The laboured breathing of Darth Vader rang in my ears.
His black helmeted visage was in my face as he unleashed a flurry of blows at my raised lightsaber.
I dodged to my right and crashed into my chair.
The sharp pain brought me back from my journey in Star Wars: Jedi Challenges, a new smartphone-powered augmented-reality (AR) game from Lenovo and Disney.
Unlike other mobile AR games like Pokemon Go, Jedi Challenges - compatible with a handful of Android and Apple phones - comes with its own set of hardware, including a headset, lightsaber controller and tracking beacon.
The headset has a pull-out case in which you place the smartphone. Mirrors are used to project the smartphone's display onto the headset's see-through visor.
This approximates the AR feel.
I could still see my physical surroundings, but populated with game objects.
The headset works with eye-wear. It comes with adjustable velcro straps to fit the head, and foam cushions for the forehead and cheekbones. But most of its weight was on my cheekbones and it became uncomfortable after 15 to 20 minutes of use.
The Bluetooth-enabled lightsaber controller is a proper replica with real heft. The tracking beacon is placed on the ground.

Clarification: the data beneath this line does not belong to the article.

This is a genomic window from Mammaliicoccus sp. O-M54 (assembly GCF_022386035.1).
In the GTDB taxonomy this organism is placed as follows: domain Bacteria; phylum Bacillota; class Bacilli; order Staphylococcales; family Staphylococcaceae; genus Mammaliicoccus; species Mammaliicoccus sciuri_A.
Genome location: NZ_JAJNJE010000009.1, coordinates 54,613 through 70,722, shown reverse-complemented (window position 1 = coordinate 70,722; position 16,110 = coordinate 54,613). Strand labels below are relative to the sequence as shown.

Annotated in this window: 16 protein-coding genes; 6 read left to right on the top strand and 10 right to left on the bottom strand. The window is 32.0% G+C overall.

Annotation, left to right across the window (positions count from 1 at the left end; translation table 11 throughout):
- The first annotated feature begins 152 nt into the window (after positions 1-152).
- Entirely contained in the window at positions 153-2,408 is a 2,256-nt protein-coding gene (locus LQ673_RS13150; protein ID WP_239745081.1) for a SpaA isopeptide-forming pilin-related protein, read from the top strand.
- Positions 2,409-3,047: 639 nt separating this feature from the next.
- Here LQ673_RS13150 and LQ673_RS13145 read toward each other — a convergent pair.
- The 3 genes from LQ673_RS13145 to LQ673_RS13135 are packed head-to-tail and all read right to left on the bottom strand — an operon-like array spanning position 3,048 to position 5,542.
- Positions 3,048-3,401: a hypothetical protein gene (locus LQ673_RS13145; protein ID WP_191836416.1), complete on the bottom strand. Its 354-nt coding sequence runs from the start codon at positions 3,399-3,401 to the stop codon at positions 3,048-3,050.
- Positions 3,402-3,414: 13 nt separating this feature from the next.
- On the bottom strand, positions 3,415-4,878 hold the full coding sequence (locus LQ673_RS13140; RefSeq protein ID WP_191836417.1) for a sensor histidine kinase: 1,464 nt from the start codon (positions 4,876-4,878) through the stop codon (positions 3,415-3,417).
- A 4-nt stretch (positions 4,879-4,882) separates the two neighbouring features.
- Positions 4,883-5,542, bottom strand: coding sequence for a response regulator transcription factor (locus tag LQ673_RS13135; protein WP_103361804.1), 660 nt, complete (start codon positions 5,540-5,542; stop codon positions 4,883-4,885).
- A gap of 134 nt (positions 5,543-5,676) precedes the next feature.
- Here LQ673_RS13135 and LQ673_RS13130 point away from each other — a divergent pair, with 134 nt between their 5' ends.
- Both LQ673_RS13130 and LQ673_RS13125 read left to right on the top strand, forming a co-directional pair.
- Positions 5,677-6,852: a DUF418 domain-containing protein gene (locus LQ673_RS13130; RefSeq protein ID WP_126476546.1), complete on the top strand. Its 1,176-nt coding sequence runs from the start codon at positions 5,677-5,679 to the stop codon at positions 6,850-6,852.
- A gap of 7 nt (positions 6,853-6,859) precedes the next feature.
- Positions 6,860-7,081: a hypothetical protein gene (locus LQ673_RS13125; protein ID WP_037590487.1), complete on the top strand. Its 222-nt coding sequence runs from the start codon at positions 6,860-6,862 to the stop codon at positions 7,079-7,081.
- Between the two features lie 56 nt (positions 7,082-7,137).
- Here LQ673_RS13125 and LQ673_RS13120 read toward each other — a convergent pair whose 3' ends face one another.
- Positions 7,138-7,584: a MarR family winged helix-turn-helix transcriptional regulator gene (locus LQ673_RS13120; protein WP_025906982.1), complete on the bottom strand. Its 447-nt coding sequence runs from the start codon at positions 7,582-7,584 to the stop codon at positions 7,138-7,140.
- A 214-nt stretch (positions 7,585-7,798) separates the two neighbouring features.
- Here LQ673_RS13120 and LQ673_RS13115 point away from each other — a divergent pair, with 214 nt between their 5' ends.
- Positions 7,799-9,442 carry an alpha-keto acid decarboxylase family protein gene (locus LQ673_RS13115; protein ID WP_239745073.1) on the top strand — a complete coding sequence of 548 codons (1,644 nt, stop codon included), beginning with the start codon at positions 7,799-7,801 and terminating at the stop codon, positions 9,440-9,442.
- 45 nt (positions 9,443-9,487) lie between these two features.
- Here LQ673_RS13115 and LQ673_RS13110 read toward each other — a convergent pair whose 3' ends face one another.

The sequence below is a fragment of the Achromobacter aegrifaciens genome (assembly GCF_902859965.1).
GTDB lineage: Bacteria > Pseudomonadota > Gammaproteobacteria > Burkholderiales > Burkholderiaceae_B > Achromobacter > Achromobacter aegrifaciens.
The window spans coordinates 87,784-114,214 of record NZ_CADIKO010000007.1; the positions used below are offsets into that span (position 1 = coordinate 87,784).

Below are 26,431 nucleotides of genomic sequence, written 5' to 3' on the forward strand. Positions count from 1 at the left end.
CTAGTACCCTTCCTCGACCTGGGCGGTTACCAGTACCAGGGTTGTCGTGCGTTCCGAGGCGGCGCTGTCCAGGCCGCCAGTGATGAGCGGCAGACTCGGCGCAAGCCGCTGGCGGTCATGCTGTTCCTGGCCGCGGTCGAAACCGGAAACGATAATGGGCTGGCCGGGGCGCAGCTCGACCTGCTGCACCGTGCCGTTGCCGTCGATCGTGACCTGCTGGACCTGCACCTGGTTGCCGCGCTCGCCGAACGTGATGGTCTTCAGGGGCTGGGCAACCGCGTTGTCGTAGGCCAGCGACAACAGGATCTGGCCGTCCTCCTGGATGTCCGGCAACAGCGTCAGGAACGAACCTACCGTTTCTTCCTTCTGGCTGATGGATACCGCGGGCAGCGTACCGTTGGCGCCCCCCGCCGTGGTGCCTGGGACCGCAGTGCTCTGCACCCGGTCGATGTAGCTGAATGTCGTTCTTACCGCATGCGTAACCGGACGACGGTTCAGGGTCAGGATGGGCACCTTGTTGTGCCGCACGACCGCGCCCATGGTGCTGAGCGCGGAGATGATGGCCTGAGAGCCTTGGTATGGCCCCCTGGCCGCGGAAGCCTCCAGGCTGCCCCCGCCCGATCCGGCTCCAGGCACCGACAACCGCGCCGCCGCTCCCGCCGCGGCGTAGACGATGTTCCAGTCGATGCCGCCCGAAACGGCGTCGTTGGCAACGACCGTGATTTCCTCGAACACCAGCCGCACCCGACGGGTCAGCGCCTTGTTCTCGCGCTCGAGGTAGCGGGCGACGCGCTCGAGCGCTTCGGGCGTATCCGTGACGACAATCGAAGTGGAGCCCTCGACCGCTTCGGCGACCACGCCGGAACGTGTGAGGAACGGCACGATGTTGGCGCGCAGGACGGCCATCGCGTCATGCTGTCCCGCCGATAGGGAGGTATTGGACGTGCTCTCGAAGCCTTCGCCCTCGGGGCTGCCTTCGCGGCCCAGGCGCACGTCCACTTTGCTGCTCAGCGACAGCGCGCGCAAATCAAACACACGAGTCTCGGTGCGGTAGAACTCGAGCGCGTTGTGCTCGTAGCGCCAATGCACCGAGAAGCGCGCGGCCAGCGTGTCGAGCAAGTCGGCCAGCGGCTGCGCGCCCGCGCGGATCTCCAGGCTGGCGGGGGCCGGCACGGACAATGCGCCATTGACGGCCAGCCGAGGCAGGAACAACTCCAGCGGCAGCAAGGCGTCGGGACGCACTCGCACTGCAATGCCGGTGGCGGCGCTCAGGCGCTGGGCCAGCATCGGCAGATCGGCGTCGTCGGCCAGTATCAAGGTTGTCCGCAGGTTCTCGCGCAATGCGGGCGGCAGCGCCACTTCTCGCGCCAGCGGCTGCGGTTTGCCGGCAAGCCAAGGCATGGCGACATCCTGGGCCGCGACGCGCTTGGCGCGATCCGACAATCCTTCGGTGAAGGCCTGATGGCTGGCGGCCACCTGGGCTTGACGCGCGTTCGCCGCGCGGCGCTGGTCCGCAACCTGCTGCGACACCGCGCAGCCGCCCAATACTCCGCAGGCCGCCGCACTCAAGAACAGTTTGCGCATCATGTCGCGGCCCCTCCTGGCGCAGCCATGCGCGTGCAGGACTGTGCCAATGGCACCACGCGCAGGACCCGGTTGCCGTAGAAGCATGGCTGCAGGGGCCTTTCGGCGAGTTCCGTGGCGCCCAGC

It defines the play area (you should stand about 1.5m away from the beacon) and tells the game where the ground is. A dark environment is recommended, as bright lights will overwhelm the images produced by the game.
The highlight - and one of the three mini-games in Jedi Challenges - are the lightsaber duels featuring notable enemies like Darth Maul and Kylo Ren from the Star Wars movies.
The game displays where you should align your lightsaber to block an attack or the direction to dodge. When an opening presents itself, you are prompted to slash the enemy. Basically, the gameplay is akin to quick time events used in console games.
As the game progresses, special Jedi abilities are unlocked.
Be prepared for an intense workout. I was drenched in perspiration after just a short session.
The other two mini-games are a tower-defence game with clone troopers and turrets, and Holochess, a chess-like Star Wars game. But moving or placing objects on the virtual game board using the lightsaber controller was not the easiest of tasks, as the tracking of the controller could be iffy at times.
To hardcore Star Wars fans, the lightsaber duels are probably worth the steep admission price ($379). But they are good for just a couple of hours at most.
Hopefully, Disney will add content in the future and perhaps even a multiplayer mode to let two users challenge each other.
• Verdict: At its best, Jedi Challenges offers an immersive experience for Star Wars fans. But it may not be worth it unless you are sharing it with friends or family.